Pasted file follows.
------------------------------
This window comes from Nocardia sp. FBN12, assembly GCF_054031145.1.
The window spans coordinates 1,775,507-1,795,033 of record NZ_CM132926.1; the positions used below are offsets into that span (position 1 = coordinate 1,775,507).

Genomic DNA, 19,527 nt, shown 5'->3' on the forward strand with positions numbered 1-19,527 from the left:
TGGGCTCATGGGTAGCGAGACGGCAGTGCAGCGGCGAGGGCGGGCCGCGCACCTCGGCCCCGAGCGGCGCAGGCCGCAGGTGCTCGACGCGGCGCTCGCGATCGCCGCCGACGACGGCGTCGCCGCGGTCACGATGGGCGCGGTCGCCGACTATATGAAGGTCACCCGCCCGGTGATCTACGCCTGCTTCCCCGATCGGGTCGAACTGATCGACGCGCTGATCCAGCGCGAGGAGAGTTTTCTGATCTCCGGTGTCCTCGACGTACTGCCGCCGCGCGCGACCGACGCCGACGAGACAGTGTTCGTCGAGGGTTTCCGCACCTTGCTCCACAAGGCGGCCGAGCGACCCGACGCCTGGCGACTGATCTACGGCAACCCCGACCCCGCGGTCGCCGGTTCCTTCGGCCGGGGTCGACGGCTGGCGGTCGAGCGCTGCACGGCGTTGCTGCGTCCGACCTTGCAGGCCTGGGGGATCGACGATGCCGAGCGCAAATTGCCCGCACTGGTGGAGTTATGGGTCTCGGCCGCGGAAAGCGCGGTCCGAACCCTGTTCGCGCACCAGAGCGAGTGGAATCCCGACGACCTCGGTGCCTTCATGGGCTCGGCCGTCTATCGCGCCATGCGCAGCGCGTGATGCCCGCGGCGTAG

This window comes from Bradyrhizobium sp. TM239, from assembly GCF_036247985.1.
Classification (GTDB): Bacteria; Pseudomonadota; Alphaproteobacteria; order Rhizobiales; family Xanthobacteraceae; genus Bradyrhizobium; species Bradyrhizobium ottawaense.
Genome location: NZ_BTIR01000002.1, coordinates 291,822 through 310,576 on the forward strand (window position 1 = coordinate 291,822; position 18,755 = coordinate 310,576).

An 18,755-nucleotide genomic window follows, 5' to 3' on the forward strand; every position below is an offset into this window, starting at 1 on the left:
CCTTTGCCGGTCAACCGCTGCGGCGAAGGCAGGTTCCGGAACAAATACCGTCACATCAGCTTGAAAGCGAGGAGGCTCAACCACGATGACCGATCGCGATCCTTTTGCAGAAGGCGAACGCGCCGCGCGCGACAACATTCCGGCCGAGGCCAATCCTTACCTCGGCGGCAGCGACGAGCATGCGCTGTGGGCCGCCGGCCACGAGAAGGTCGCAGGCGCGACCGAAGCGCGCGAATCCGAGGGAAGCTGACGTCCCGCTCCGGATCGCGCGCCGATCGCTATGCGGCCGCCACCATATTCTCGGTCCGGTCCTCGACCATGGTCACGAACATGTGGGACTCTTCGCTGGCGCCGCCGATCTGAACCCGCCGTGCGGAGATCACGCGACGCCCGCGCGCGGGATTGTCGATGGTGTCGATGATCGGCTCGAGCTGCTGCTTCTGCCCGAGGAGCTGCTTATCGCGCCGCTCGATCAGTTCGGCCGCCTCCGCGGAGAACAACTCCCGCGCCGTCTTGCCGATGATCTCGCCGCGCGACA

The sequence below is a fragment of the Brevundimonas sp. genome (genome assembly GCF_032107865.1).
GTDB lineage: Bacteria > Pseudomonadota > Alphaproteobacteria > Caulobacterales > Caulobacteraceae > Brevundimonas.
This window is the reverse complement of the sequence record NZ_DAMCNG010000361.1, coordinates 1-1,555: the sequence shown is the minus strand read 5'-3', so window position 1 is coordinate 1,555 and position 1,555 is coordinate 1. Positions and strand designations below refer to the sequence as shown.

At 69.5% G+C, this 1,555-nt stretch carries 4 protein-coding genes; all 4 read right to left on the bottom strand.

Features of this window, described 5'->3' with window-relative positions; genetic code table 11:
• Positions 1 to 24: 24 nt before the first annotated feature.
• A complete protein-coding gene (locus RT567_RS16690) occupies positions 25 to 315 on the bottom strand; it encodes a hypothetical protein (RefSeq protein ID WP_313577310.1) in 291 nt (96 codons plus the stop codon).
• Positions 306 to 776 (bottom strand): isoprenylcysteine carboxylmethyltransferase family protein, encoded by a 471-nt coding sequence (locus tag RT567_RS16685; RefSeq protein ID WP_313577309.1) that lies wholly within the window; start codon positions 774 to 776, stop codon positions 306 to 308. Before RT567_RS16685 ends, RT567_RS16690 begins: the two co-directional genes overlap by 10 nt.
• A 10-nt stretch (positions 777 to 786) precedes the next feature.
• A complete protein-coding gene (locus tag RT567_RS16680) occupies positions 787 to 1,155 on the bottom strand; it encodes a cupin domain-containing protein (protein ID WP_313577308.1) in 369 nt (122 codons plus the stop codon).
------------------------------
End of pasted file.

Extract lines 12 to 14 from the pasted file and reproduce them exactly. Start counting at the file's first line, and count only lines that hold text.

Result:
This window is the reverse complement of the sequence record NZ_DAMCNG010000361.1, coordinates 1-1,555: the sequence shown is the minus strand read 5'-3', so window position 1 is coordinate 1,555 and position 1,555 is coordinate 1. Positions and strand designations below refer to the sequence as shown.

At 69.5% G+C, this 1,555-nt stretch carries 4 protein-coding genes; all 4 read right to left on the bottom strand.

Features of this window, described 5'->3' with window-relative positions; genetic code table 11: